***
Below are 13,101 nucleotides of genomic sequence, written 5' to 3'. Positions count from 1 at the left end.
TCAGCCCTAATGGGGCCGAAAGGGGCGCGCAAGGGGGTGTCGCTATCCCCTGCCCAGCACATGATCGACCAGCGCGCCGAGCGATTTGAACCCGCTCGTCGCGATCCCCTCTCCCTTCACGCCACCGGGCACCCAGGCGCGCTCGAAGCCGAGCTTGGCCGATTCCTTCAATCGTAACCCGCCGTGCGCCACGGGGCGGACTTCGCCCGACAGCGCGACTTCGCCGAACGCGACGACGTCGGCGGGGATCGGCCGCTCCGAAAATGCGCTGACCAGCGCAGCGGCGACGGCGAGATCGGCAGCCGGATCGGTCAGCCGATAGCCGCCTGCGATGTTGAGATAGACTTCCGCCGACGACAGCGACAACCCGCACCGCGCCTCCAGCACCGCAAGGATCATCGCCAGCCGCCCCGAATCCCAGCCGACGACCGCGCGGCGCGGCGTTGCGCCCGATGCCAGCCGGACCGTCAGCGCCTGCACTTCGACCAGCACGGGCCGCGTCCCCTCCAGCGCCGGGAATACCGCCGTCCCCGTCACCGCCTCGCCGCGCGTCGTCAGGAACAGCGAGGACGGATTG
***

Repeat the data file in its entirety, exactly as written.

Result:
Below are 13,101 nucleotides of genomic sequence, written 5' to 3'. Positions count from 1 at the left end.
TCAGCCCTAATGGGGCCGAAAGGGGCGCGCAAGGGGGTGTCGCTATCCCCTGCCCAGCACATGATCGACCAGCGCGCCGAGCGATTTGAACCCGCTCGTCGCGATCCCCTCTCCCTTCACGCCACCGGGCACCCAGGCGCGCTCGAAGCCGAGCTTGGCCGATTCCTTCAATCGTAACCCGCCGTGCGCCACGGGGCGGACTTCGCCCGACAGCGCGACTTCGCCGAACGCGACGACGTCGGCGGGGATCGGCCGCTCCGAAAATGCGCTGACCAGCGCAGCGGCGACGGCGAGATCGGCAGCCGGATCGGTCAGCCGATAGCCGCCTGCGATGTTGAGATAGACTTCCGCCGACGACAGCGACAACCCGCACCGCGCCTCCAGCACCGCAAGGATCATCGCCAGCCGCCCCGAATCCCAGCCGACGACCGCGCGGCGCGGCGTTGCGCCCGATGCCAGCCGGACCGTCAGCGCCTGCACTTCGACCAGCACGGGCCGCGTCCCCTCCAGCGCCGGGAATACCGCCGTCCCCGTCACCGCCTCGCCGCGCGTCGTCAGGAACAGCGAGGACGGATTG